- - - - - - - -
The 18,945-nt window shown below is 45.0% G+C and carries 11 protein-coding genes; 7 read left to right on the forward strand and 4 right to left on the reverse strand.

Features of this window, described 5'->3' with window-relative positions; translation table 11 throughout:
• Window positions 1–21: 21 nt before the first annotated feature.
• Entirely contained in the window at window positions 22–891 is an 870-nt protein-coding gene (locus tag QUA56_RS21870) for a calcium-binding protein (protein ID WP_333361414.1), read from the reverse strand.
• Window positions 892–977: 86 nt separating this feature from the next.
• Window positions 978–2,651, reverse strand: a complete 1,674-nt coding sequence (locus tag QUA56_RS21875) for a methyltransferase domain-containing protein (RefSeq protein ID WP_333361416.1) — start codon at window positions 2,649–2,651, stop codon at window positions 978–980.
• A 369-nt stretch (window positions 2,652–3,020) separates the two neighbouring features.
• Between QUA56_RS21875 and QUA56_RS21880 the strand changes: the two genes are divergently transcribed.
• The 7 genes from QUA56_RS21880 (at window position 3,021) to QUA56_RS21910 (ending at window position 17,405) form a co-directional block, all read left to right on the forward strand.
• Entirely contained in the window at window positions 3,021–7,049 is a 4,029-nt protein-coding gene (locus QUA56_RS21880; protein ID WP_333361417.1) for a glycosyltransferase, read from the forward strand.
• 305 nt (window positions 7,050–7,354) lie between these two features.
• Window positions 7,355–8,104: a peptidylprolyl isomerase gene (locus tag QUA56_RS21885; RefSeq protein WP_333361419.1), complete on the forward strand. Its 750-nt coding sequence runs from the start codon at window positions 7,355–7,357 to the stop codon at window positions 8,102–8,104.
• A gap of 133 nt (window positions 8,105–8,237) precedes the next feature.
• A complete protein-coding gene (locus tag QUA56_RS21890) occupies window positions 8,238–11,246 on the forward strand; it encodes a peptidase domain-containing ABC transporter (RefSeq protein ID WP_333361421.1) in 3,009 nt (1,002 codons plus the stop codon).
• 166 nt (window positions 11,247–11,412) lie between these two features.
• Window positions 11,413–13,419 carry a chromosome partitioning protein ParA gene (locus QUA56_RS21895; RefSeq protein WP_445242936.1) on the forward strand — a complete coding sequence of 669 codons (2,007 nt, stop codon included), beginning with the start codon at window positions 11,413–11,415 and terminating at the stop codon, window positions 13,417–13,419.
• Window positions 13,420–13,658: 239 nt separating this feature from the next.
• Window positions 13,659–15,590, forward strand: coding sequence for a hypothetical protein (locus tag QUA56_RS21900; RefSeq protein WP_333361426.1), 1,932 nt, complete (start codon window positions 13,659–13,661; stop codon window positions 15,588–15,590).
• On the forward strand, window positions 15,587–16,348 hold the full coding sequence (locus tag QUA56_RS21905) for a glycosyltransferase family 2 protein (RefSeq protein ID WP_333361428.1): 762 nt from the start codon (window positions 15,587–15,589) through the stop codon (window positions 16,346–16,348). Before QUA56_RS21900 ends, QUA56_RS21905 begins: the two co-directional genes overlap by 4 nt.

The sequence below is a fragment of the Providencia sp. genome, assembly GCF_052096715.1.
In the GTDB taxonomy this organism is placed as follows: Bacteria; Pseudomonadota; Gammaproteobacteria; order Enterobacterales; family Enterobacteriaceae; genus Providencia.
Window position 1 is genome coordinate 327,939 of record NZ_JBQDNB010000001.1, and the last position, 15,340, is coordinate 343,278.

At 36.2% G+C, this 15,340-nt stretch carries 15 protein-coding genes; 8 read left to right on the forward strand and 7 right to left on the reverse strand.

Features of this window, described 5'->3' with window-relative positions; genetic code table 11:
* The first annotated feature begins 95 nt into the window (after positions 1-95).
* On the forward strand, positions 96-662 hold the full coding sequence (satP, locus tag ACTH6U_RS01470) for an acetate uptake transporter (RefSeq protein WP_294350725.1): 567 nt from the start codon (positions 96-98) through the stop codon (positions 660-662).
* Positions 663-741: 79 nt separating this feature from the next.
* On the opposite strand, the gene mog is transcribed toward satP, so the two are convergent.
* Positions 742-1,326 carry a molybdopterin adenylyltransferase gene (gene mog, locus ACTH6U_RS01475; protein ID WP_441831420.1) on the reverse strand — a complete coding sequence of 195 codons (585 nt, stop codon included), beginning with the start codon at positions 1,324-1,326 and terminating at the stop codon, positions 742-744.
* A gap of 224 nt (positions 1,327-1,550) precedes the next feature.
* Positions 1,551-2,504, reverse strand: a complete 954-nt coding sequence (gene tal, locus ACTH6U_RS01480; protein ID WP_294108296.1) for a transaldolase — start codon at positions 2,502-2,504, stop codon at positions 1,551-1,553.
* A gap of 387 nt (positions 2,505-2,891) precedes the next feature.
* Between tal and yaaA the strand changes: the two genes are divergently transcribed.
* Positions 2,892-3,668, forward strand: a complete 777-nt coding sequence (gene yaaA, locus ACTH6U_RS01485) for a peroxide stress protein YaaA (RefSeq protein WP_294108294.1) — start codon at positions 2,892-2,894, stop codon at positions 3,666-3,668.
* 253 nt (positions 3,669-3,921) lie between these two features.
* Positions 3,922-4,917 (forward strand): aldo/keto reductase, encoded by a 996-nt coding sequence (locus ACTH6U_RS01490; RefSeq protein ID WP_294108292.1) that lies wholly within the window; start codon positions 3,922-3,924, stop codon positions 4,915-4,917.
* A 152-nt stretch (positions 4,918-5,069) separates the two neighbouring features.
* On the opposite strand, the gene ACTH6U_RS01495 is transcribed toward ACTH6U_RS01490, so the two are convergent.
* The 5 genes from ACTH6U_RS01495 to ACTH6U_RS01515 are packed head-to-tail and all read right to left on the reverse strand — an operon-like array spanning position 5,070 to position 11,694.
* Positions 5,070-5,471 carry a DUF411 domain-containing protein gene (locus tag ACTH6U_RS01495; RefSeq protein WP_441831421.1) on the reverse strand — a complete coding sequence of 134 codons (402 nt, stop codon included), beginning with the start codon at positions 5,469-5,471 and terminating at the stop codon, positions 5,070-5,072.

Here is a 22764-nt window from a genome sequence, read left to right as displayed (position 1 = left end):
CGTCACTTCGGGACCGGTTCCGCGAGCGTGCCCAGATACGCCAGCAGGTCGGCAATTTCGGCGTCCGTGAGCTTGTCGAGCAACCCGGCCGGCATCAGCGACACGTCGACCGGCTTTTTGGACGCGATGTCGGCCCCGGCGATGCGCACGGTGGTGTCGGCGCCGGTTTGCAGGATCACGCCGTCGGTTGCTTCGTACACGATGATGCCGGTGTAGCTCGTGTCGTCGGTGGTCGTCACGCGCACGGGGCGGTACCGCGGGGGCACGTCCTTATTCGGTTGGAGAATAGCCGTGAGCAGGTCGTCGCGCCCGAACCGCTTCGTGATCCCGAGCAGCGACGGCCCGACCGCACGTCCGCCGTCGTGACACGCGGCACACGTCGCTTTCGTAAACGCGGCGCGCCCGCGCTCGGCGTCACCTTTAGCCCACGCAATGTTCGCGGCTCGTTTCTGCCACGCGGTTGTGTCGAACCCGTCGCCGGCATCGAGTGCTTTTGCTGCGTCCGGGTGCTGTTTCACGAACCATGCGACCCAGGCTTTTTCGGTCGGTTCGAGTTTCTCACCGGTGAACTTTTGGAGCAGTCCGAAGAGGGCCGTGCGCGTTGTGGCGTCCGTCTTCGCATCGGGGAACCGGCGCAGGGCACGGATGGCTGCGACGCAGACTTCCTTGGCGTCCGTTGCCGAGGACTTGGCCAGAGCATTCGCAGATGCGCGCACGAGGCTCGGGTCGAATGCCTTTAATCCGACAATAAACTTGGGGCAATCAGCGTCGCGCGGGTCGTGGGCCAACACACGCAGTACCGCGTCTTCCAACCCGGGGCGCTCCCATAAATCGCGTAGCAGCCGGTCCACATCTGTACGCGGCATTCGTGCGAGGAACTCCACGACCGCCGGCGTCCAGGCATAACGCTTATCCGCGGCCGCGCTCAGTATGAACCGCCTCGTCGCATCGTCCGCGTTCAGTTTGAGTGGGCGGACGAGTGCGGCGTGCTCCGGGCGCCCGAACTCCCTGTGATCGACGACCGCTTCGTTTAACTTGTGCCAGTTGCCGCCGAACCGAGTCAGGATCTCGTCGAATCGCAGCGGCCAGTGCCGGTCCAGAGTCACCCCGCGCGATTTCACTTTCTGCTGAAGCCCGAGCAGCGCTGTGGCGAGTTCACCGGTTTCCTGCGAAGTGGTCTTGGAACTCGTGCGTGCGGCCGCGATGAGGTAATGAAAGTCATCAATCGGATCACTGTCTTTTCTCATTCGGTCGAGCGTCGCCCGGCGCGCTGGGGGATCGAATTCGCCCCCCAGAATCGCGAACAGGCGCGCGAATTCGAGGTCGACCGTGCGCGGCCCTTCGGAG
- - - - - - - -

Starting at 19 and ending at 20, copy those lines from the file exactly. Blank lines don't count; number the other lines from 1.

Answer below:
• On the forward strand, window positions 15,587–16,348 hold the full coding sequence (locus tag QUA56_RS21905) for a glycosyltransferase family 2 protein (RefSeq protein ID WP_333361428.1): 762 nt from the start codon (window positions 15,587–15,589) through the stop codon (window positions 16,346–16,348). Before QUA56_RS21900 ends, QUA56_RS21905 begins: the two co-directional genes overlap by 4 nt.

The sequence below is a fragment of the Providencia sp. genome, assembly GCF_052096715.1.